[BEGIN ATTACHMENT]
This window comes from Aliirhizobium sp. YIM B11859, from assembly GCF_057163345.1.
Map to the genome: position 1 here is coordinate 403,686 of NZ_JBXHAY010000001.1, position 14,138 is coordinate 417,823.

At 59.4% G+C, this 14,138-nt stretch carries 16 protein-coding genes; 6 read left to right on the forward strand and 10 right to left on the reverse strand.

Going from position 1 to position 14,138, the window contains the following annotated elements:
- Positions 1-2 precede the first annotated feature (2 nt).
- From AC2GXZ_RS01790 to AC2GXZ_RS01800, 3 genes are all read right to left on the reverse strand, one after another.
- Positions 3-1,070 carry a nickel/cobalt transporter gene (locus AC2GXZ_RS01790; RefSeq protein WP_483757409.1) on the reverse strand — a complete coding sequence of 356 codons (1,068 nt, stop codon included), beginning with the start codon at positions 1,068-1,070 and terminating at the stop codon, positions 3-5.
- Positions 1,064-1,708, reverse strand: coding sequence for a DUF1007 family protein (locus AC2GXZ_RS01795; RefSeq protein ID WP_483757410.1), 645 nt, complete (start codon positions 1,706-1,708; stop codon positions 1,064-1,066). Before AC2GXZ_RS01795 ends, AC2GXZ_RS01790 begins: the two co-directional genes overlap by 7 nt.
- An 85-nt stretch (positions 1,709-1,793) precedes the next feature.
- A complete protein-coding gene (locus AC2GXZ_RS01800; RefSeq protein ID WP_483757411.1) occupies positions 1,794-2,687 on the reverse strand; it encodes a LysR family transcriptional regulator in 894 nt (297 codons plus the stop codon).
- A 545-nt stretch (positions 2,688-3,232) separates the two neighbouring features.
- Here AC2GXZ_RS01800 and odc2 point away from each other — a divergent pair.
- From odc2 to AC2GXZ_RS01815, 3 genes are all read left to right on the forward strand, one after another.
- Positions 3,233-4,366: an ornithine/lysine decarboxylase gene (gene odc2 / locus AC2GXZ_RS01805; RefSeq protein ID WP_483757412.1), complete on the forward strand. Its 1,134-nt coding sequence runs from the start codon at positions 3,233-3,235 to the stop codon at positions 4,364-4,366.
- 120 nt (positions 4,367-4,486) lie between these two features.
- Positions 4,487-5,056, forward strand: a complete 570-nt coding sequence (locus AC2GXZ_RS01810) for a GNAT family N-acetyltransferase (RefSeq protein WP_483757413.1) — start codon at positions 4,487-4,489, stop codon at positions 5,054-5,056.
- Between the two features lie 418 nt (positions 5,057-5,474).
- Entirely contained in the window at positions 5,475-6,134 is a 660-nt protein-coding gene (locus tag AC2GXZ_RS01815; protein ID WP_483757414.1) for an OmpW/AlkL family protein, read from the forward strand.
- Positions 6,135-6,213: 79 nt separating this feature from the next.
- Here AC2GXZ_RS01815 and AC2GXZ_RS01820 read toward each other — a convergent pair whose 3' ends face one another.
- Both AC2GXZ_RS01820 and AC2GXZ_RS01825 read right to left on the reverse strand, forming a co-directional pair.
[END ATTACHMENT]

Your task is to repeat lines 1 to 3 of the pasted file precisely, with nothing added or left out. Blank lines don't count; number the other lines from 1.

This window comes from Aliirhizobium sp. YIM B11859, from assembly GCF_057163345.1.
Map to the genome: position 1 here is coordinate 403,686 of NZ_JBXHAY010000001.1, position 14,138 is coordinate 417,823.

At 59.4% G+C, this 14,138-nt stretch carries 16 protein-coding genes; 6 read left to right on the forward strand and 10 right to left on the reverse strand.